Advising child regarding ‘annoying’ classmate

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Post  Fri, Jun 14 2019, 12:19 pm
My third grader is BH very socially comfortable and successful. She has a ‘best’ friend and a whole slew of regular friends in her class. There is one (socially awkward?) classmate who has been bothering her on a daily basis during recess and lunch probably for the last month or so, and I’m not sure what message I should be giving my daughter at this time. By bothering, I mean that my daughter tells me while she is conversing with friends and one of them is mid sentence, this girl will walk over and loudly start talking about whatever is on her mind and expect to be welcomed to the conversation. While my daughter is eating lunch and schmoozing with whomever is seated next to her, this girl will get up from her place and insert herself between my daughter and her neighbor and forcefully talk or laugh loudly and want to join the schmooze.
I have spent weeks discussing kids who have no friends or poor social skills and how lucky she is that these things come easy to her. How lonely this girl must be, how hungry she is for friends/friendship. And my sweetie sensitive daughter has been trying SO hard to ignore the annoying behavior and just carry on her conversations, acknowledging the tag along and somewhat including her, definitely not being rude or pushing her away, etc. But my daughter is really unhappy and keeps bringing this up for further discussion with me. She told me she discussed this with her best friend- that they need to be sensitive and inclusive and how lucky they are to have many friends, but best friend is significantly less mature than my daughter and really didn’t see the need to tolerate a tag along, much less specifically be nice to her and solicit her input in conversations. So my daughter told her to try to ignore the annoying-ness and be nice, which is what it sounds like they are trying to handle.
Last week the teacher paired this girl with my daughter for a project and gives them time to work on it in class. My daughter says the girl refuses to get anything done during class time because she wants them to arrange play dates and do it at home. She has been calling every night this week to discuss the play date logistics (we told her Friday after school is perfect) and I can tell from my daughter’s end of the conversation how difficult she is to have a conversation with Sad but regardless, I have continued to coach my daughter to be patient and tolerant, and she really really is! More than I could handle for sure (my daughter had way better social skills than I do)!
Anyway, my daughter is seriously unhappy with this situation and the only thing I have left to tell her is “less than a week left until summer vacation and you won’t have to deal with this anymore!” which is really not the best message.
Any advice?
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Post  Fri, Jun 14 2019, 12:40 pm
Did you talk to the teacher? It’s interesting to hear what she thinks about this situation.
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Post  Fri, Jun 14 2019, 1:14 pm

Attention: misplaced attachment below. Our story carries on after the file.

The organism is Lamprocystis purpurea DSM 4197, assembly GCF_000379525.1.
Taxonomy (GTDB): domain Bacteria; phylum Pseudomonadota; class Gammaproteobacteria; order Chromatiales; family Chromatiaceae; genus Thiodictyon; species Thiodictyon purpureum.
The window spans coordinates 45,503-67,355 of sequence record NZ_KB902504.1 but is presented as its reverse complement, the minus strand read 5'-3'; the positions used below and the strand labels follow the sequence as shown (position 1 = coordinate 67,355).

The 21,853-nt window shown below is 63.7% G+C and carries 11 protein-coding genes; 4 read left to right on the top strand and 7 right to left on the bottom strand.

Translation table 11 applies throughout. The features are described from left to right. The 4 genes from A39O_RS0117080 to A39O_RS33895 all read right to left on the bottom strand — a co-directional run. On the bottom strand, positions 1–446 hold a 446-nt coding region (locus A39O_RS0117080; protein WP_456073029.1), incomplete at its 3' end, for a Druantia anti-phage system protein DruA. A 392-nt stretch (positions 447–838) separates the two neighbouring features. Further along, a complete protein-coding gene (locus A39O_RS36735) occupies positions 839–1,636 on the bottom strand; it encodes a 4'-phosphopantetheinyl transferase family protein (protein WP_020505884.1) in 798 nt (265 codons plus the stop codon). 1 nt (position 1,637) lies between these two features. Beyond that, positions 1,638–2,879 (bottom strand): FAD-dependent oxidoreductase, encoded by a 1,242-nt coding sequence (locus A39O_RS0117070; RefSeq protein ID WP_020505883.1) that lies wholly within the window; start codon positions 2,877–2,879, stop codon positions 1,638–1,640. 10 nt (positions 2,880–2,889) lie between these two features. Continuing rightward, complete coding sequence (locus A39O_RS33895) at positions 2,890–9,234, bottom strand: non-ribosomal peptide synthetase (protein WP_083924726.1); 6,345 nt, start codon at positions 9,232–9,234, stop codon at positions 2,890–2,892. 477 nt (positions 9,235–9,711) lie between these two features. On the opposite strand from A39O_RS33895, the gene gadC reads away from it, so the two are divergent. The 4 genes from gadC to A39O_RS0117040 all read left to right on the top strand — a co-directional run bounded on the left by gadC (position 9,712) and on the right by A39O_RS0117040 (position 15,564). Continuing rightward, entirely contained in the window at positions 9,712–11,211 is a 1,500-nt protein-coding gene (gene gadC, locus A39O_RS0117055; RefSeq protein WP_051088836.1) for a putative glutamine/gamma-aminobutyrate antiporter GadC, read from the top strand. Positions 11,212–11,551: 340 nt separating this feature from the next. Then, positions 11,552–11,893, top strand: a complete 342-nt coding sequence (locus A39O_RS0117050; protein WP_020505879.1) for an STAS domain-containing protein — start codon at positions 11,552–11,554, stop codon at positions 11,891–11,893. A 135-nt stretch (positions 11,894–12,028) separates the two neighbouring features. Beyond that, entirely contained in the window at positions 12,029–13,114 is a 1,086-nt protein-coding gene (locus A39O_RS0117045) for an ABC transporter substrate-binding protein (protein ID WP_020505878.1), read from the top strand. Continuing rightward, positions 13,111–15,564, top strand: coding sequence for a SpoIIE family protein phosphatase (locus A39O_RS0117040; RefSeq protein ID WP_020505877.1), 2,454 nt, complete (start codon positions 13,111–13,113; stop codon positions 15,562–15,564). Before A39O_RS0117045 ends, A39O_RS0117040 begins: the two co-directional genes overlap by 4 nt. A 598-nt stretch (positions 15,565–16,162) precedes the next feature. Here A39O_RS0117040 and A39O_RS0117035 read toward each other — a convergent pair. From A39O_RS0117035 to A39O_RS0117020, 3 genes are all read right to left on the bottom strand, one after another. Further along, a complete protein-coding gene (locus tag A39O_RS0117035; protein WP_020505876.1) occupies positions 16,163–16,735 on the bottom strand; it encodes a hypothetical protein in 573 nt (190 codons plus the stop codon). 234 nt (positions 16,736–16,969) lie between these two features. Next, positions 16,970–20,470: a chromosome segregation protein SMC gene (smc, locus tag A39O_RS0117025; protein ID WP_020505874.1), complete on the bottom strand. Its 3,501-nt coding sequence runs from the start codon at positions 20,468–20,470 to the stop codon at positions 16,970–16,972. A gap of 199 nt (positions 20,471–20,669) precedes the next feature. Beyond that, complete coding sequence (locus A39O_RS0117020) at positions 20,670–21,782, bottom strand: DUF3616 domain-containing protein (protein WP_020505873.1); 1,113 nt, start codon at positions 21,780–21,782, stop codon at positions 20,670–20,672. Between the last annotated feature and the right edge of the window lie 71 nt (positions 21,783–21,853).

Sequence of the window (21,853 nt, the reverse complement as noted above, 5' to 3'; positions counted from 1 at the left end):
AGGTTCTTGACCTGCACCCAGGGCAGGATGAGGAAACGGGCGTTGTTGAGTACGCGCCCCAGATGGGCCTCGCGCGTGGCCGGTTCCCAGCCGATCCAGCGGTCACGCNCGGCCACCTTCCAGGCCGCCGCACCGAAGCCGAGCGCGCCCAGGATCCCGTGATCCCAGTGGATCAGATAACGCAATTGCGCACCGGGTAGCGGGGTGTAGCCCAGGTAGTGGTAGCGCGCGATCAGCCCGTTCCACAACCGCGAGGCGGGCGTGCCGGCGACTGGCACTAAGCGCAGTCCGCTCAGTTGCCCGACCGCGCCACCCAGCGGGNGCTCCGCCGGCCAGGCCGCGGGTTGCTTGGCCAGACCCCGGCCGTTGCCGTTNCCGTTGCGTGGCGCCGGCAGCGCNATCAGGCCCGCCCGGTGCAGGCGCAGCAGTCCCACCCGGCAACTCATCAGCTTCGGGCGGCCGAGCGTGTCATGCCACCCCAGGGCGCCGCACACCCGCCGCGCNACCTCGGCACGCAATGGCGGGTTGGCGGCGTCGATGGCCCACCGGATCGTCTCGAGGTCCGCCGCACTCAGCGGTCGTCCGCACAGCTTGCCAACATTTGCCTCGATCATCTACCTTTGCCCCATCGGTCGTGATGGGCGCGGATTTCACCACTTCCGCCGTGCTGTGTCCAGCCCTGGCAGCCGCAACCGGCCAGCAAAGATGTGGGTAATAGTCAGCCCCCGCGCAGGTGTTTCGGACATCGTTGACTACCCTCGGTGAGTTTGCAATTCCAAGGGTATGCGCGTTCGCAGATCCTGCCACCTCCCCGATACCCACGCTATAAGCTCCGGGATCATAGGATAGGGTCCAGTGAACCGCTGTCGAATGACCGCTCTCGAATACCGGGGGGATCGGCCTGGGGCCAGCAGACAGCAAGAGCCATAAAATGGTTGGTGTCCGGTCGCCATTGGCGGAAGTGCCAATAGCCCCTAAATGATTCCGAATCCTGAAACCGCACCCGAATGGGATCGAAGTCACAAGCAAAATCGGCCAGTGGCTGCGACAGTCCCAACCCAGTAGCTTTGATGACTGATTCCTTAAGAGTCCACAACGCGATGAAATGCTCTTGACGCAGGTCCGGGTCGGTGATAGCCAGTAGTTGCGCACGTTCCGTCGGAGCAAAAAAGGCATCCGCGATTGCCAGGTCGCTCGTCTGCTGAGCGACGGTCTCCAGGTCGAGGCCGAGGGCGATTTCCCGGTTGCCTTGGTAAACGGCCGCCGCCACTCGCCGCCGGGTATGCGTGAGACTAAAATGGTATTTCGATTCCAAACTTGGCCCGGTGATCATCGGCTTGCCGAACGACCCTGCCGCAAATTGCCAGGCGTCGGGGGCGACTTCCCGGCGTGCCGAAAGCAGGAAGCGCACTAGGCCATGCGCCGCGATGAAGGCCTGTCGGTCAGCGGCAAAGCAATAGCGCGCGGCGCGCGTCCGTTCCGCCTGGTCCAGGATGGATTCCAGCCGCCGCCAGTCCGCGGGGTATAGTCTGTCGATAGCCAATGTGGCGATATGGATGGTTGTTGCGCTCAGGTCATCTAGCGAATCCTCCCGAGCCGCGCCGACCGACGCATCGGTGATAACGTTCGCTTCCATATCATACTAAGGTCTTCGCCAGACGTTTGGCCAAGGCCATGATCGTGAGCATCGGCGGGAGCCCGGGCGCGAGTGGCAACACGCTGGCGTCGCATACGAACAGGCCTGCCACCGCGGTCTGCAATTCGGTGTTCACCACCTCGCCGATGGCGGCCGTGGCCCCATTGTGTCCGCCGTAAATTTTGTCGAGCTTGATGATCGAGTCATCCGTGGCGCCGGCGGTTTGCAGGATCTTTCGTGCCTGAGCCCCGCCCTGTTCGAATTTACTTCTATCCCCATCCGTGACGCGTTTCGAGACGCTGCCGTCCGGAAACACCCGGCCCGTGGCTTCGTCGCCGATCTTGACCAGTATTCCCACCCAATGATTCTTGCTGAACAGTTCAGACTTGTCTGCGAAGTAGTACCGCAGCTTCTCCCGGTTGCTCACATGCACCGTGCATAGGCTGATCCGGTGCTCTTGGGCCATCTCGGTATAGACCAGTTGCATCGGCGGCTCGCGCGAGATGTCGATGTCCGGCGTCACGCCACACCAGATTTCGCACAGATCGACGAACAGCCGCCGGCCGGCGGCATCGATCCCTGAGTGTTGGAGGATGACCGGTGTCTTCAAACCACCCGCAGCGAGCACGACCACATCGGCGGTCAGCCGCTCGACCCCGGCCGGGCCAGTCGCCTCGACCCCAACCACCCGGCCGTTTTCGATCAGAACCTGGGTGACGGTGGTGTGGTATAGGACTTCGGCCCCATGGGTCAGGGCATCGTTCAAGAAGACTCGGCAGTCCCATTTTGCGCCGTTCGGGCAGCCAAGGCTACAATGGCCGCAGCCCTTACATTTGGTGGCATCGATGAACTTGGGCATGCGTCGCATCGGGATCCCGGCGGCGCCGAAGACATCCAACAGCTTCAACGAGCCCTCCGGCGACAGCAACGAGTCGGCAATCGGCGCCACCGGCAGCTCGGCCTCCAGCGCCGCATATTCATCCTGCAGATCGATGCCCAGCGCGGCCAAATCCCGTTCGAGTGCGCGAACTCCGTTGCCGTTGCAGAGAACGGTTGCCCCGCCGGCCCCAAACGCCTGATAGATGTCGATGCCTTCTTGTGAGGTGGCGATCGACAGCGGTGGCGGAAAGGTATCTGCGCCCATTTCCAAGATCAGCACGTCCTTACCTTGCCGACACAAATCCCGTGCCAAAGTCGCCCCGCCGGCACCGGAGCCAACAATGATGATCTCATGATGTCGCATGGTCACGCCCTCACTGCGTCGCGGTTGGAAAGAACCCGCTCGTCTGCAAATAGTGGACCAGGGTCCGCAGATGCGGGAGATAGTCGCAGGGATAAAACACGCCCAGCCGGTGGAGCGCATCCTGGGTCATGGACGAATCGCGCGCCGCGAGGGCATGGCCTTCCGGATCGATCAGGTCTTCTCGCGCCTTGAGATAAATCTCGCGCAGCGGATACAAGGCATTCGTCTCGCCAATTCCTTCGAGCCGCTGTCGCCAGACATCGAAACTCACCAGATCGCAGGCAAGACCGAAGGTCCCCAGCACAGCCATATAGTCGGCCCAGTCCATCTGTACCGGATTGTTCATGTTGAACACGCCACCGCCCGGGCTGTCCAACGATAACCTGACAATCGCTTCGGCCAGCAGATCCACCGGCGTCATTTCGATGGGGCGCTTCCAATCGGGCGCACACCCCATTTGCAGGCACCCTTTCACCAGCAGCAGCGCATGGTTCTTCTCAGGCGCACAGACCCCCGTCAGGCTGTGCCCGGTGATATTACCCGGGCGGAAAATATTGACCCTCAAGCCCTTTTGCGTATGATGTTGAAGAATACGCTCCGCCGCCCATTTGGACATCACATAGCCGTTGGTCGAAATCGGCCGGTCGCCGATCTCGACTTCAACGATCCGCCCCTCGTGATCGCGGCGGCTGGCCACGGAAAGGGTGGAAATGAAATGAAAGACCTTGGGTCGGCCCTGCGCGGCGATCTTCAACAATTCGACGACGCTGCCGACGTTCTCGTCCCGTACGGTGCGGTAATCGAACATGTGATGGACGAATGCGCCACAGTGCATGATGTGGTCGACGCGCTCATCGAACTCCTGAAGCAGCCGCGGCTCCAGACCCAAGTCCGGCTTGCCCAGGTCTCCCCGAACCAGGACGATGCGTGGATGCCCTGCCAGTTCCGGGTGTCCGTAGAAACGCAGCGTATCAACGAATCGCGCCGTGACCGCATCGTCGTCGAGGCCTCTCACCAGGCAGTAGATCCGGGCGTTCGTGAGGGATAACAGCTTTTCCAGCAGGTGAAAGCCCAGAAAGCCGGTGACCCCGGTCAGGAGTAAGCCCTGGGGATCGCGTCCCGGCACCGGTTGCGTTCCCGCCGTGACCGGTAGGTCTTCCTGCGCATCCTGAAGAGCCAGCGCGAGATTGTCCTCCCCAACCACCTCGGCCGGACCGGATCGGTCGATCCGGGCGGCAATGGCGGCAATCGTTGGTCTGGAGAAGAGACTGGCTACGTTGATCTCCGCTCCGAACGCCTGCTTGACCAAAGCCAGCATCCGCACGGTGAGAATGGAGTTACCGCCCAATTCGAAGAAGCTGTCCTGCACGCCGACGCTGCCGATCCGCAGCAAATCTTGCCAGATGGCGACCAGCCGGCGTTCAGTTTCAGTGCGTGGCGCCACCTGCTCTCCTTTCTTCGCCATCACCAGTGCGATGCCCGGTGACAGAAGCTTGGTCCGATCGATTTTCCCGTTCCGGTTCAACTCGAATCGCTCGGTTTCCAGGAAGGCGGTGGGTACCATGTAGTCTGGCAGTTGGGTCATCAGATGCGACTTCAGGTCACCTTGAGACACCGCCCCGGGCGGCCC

You are amazing, OP. Your daughter will develop good middos, kindness, empathy, etc...you are giving her priceless gifts.

That being said, it's okay for her to set boundaries and have breaks from this girl, too. I would recommend speaking to the teacher - make sure this girl is not your child's default buddy from now on, as that is too much to expect from your child.

Speaking from experience.
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Post  Fri, Jun 14 2019, 1:27 pm
You must advocate for your child and teach her how to set limits.
She is not a doormat to be trod on.

I am a very kind person; my heart is broken for the lonely socially awkward child, but you are your daughter's mother and her only advocate.

I made this mistake with my daughter who is now 16 and she tell me now that the forced "friendship" traumatized her.

Now my ten year old is terrorized by a girl who won't leave her alone, calls her over and over, demanding play dates, study time, etc. I called her mother but this was unhelpful. Often my daughter doesn't answer the phone or I cover for her and say she's unavailable.

Ask the teacher to separate them in class and at lunch. Validate your daughter and let her know that she does not have to put up with this bothersome behavior which can be abusive.

Help your child anyway you can and if you care about the other child, tell her mother she needs social skills training which in the long run, will be her best path to have future friendships and end the pain.
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Post  Fri, Jun 14 2019, 2:15 pm
You are amazing. I’m tearing up reading your responses. I typed a bunch of disjointed random pieces of a complicated situation and you all completely understood. I was expecting to be bombarded with people telling me how elitist I sound and how sad for the girl desperate for a friendship, but you all really get it! My daughter has needs too and it’s scary how unsettling it is to have empathy for someone with very poor social awareness and boundaries. Yes, I should talk to the teacher. Thank you and good Shabbos.
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